Personally, I think it’s healthy for couples to have a few separate interests that they can pursue independent of one another. There’s such a thing as TOO much together time, y’know? But maybe that says more about my attitude towards relationships than anything else… ;-)

    “As for trash-talking, I hear you, but I think there's always a number of levels there. Even when guys don't mean, "you take it in the ass," in some sense they do.”

    Well, courtesy of Tom Chick’s Shoot Club, here’s an enlightening anecdote:

    “But we are at that juvenile level where we still think the whole ‘fag’ thing is funny. Except when Jeremy was around. We were all pretty sure he was gay. We’d long suspected it. It was all but confirmed when someone was looking at a magazine ad with a buxom chick holding a game box under her cleavage. ‘Boy, I would do that,’ Jeremy said, loudly enough so that we could all hear. He was enunciating the words far too carefully, as if it was a phrase he’d rehearsed phonetically. While Jeremy studied the ad, we gave each other knowing looks: he was trying to talk hetero.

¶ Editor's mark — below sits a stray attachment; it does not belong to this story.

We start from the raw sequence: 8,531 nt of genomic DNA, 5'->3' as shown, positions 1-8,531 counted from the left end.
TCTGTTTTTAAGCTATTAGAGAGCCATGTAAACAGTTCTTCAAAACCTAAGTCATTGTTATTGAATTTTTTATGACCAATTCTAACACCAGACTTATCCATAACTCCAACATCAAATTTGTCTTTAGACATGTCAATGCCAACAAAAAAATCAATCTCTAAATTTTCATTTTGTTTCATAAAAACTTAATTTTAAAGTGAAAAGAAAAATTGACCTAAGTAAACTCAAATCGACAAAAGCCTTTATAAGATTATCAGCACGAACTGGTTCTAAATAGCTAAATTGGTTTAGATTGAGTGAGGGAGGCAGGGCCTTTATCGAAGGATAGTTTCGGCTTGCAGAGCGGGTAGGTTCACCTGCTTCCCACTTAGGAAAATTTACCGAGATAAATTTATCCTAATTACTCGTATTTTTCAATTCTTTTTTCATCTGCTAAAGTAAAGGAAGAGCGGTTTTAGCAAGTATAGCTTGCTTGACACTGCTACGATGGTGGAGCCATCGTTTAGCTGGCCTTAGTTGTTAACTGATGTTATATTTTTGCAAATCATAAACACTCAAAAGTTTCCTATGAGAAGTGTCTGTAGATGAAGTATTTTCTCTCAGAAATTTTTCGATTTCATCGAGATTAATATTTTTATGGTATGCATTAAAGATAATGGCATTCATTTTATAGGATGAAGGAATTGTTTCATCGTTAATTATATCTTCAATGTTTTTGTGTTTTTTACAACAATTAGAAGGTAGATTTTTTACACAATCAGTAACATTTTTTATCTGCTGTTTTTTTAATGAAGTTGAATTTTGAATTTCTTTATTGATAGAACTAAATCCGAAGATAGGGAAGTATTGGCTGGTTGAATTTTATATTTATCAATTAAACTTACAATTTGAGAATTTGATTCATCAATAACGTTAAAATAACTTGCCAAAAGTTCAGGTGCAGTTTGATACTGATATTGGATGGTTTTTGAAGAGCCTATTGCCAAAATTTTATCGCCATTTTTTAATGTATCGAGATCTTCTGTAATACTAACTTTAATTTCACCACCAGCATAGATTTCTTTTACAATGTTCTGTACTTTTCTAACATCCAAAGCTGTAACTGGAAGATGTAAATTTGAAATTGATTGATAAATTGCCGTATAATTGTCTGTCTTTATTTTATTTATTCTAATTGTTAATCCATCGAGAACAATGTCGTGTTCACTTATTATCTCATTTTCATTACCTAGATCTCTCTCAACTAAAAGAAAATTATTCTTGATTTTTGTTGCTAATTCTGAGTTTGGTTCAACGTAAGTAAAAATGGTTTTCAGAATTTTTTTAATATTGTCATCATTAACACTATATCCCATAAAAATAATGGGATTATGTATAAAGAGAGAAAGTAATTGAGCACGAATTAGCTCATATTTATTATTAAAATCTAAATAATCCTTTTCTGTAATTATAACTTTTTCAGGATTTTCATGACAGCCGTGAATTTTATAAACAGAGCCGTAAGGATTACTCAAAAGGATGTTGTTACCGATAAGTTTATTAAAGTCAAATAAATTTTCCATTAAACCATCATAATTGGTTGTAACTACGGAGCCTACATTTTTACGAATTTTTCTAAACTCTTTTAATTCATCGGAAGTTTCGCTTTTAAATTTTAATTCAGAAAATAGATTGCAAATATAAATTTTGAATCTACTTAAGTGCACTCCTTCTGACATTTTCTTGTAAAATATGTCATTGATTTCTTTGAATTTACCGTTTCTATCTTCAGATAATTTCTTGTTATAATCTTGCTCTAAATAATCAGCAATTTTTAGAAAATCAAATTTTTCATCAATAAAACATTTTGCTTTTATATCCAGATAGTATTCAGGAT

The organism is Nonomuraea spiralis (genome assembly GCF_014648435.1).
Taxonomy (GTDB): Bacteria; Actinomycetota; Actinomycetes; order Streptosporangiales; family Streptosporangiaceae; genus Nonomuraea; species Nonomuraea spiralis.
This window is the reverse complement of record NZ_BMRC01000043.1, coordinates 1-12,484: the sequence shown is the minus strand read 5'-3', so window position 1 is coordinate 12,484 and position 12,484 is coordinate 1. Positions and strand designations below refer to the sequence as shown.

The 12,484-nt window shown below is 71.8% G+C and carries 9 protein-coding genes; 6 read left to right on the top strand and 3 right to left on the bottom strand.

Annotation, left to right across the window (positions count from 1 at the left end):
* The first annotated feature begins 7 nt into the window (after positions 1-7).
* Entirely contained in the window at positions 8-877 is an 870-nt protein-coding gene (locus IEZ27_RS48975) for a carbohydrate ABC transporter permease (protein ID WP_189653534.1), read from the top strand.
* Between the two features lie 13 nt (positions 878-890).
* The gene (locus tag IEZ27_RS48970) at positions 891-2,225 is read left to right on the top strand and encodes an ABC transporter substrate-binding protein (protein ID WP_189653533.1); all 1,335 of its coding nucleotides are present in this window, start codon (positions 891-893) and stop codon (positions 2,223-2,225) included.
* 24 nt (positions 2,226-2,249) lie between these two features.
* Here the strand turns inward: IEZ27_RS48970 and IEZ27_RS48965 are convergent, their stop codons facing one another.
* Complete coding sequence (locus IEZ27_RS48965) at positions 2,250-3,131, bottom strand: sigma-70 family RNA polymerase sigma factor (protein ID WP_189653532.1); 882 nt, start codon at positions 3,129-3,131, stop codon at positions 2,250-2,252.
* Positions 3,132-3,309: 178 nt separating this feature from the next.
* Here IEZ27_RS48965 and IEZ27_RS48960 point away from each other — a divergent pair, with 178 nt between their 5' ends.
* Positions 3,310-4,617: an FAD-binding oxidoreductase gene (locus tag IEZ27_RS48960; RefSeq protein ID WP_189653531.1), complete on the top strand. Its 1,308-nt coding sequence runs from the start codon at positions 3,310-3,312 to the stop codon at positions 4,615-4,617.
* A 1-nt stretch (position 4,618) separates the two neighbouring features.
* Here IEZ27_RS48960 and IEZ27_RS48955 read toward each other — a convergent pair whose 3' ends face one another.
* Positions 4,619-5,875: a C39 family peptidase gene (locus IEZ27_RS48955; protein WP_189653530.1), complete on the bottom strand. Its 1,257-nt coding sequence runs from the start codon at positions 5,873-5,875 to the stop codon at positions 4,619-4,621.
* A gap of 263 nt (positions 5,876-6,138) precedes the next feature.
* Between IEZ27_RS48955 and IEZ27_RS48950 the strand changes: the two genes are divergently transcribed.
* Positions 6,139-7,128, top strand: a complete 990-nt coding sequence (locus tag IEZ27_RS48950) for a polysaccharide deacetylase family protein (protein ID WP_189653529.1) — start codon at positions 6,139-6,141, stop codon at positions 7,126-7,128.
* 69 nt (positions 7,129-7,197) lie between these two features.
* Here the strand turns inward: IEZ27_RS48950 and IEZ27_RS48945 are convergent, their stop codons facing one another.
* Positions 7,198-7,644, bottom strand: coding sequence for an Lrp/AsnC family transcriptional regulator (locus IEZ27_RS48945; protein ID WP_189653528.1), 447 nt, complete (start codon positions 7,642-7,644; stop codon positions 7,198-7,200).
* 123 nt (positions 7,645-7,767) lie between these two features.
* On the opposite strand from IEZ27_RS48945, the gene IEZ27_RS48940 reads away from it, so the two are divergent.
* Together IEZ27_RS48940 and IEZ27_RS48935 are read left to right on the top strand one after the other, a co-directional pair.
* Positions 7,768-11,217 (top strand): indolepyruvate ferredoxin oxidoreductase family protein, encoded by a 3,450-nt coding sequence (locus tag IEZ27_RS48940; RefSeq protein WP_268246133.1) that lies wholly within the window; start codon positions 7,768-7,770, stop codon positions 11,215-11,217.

“So there was a tacit understanding that you kept a lid on the ‘f’ word when Jeremy was at Shoot Club. Sometimes it would slip — ‘God, you’re such a fucking cockwad dick mulching fag!’ — and we’d desperately try to look nonchalant afterwards, more worried that Jeremy would see our startled apologetic reaction at having let the word slip than Jeremy actually hearing the word. Of course, once Jeremy moved in with his girlfriend — we didn’t even know he had a girlfriend — we were back to hollering the word ‘fag’ at each other every five minutes.”

    The moral: sometimes, men talk trash only when they’re certain no one will actually be offended. :-)